Plaintiffs in a class-action lawsuit against health insurer Anthem are demanding the federal government turn over documents that allegedly show Anthem knew its information technology security was heavily flawed ahead of its vast data breach last year.
Anthem announced the cyberattack in February 2015. Hackers stole the names, Social Security numbers, birthdays and other personal information of roughly 80 million Anthem and other Blue Cross and Blue Shield members. But few details have emerged in the past 18 months about how the cyberattack occurred, how much the data breach has cost Anthem or how the company has remedied the situation.
The latest legal documents, filed in U.S. District Court for the District of Columbia as part of a consolidated class-action case, involve a subpoena for audit documents created by the U.S. Office of Personnel Management. The OPM manages the Federal Employees Health Benefit Program, and Anthem is an administrator for that program.
The contract between OPM and Anthem gives the federal agency the right to conduct IT security audits, according to the Oct. 25 court filing. The OPM performed such an audit in 2013 and published a final report that highlighted several shortcomings with Anthem's computer systems.
For example, Anthem, then known as WellPoint, did not have controls in place “to prevent rogue devices … from connecting to its networks,” OPM officials wrote in the audit. Anthem also did not routinely perform “vulnerability scanning,” which increased the risk its systems could be hacked.
The OPM audit pointed out that Anthem prevented the agency from conducting a test that would ensure servers are up-to-date and secure. Anthem rejected the OPM's test due to “corporate policy.”
Soon after Anthem disclosed hackers had infiltrated its systems, the OPM told Anthem it wanted to do another audit and again test the security of Anthem's servers, according to the court filing. The OPM consequently sent Anthem a new draft and final audit report this year, but the OPM and Anthem have not provided those documents. The federal government told the plaintiffs this month it would not hand over those new audit results because they are “privileged,” or immune from disclosure.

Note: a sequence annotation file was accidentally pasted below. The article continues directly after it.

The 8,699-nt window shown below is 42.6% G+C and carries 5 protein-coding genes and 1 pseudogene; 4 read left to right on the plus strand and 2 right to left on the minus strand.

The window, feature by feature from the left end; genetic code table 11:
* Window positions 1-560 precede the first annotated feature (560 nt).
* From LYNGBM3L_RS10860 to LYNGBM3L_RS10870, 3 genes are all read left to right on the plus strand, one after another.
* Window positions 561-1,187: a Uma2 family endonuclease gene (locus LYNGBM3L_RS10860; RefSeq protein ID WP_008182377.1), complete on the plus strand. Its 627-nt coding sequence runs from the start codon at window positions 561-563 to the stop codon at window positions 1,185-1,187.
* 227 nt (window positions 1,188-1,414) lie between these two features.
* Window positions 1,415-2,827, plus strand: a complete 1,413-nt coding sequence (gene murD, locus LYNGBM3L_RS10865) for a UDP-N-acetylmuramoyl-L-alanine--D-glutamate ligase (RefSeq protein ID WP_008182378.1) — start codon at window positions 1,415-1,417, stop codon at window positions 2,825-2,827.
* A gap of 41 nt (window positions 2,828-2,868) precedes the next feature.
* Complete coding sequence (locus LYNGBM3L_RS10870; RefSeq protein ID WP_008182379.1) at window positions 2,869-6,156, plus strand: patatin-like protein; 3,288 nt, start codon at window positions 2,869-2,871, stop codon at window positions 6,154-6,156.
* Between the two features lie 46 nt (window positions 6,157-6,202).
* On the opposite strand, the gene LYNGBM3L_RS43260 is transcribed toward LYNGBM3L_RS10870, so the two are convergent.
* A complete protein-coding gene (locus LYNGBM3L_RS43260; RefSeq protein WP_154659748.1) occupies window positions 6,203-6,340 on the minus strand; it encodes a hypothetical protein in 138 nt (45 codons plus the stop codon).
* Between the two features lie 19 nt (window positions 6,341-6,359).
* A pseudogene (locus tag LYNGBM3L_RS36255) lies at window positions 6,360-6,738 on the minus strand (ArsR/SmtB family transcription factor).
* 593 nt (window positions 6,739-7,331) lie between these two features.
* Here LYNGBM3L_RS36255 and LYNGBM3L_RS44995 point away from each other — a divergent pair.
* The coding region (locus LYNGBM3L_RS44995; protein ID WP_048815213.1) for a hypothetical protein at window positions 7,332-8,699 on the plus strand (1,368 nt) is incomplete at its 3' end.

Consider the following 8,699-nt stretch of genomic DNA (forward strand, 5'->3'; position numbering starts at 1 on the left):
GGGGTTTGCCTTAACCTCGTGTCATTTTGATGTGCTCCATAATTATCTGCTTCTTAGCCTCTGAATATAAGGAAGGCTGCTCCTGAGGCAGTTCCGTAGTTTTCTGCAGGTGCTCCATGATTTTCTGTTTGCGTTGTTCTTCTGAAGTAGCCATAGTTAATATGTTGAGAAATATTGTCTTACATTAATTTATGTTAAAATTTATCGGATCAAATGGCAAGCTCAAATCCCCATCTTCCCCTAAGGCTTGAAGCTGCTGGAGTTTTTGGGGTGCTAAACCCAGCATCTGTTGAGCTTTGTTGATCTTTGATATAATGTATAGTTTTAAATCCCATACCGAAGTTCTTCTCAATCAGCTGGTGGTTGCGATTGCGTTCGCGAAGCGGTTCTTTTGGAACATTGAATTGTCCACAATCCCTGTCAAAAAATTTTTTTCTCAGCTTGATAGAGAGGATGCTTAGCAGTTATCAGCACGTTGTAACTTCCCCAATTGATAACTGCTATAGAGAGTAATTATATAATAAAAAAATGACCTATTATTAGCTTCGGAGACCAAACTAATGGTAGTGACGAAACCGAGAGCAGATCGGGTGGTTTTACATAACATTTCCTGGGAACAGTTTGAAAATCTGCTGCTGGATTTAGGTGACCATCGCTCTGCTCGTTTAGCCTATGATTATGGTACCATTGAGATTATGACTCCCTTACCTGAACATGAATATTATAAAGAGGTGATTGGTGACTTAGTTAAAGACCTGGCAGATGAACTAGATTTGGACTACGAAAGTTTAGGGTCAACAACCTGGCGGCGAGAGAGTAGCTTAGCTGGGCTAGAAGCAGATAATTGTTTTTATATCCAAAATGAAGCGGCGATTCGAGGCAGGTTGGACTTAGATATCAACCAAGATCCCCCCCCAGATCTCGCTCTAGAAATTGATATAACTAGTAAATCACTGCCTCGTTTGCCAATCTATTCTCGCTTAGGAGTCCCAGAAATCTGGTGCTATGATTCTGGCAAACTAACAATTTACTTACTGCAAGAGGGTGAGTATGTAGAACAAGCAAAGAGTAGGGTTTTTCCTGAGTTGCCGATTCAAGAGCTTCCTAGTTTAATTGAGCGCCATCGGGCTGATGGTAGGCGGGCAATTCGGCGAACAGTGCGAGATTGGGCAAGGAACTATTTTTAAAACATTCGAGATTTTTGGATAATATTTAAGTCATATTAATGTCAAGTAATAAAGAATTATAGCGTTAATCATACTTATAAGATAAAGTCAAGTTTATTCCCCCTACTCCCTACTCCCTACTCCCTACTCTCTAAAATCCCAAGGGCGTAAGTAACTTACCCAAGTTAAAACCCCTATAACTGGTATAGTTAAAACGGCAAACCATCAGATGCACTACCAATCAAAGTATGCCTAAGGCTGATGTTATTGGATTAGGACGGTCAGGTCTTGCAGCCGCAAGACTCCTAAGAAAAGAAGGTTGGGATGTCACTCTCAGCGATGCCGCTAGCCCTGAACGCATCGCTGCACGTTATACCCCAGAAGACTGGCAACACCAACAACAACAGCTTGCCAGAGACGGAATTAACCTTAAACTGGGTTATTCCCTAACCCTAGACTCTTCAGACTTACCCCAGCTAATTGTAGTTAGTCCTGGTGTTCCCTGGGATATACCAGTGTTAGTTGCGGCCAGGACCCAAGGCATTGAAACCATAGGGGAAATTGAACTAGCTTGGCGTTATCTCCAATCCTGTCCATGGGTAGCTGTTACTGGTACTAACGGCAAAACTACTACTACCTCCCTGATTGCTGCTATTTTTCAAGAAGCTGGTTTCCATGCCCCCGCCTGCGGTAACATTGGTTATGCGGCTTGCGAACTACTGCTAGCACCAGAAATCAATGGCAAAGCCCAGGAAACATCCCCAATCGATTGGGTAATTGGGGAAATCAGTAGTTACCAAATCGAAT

“Where those audits revealed security flaws that if timely corrected may have thwarted the massive Anthem data breach, it would be a perversion of the system to deny the victims of the data breach access to work done by OPM on their behalf,” the court filing reads.
Anthem declined to comment on the subpoena but noted that “Anthem has never refused an OPM audit.” The OPM did not respond to a request for comment.
Many Anthem members in the class-action suit say they have had their credit scores damaged or received notices of fraudulent financial activity because their identities had been stolen. For instance, one plaintiff, an Anthem member in Connecticut, was notified that someone attempted to open credit cards at Best Buy, Office Depot and Capital One in his name, according to the court filing. Another plaintiff in Georgia found out someone started a fraudulent company using his information.